In many ways, it's impossible to be complete when explaining a philosophy like Objectivism. The implications are so wide-reaching. There are logical connections throughout the various ideas. There's a ton of empirical support for it. And you could focus on flawed philosophies to see how it stacks up against them.

Given the inability to be complete, and the time constraints on creating this series of lectures, I aimed to present the philosophy in a systematic way that would give a solid basis for the user to understand the philosophy, and be able to fill in details over time. The emphasis on the structure of the philosophy, and the themes in each branch of the philosophy, were intended to help integrate the various ideas into a cohesive package. To really understand the philosophy, you have to be able to see the big picture and how the elements fit together. The process doesn't end here. This is just the beginning.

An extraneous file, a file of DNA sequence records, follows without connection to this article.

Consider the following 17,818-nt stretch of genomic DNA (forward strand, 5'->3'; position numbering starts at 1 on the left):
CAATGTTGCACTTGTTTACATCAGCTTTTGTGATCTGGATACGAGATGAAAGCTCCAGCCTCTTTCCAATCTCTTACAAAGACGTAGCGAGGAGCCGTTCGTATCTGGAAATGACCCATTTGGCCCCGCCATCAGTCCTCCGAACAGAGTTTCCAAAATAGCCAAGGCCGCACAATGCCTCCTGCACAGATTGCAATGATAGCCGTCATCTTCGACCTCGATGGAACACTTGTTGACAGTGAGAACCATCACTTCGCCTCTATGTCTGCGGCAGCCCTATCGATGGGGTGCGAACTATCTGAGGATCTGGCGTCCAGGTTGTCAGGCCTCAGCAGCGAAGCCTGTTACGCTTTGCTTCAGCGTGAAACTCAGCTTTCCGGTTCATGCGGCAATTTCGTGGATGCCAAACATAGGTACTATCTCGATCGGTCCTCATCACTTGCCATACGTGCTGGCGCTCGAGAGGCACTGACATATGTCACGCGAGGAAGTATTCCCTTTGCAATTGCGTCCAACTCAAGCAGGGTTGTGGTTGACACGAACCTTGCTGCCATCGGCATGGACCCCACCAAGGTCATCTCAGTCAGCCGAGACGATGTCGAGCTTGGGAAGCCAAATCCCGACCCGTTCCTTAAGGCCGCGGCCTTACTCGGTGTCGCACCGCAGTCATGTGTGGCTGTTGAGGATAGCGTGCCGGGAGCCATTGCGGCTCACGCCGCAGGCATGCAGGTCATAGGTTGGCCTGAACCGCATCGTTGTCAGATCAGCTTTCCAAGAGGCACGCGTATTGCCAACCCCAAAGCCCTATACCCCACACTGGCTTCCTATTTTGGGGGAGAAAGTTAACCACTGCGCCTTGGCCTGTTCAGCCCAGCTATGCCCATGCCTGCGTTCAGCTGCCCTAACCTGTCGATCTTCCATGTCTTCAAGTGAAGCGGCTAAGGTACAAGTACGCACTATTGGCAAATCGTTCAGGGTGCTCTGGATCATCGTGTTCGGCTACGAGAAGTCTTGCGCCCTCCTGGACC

I do recommend reading Ayn Rand's books, both fiction and non-fiction. The fiction is able to integrate these ideas in a way that a lecture can't possibly accomplish. The non-fiction is good just to hear it from the source. You don't need to take my word on what Objectivism is when you can read the original articles. Her writings are also filled with wonderful insights, colorful phrases, and powerful themes.

I welcome feedback on these lectures. If you found them useful, please let me know. And it would be great to hear what you found useful so my future efforts can be more effective. Thank you.

The End

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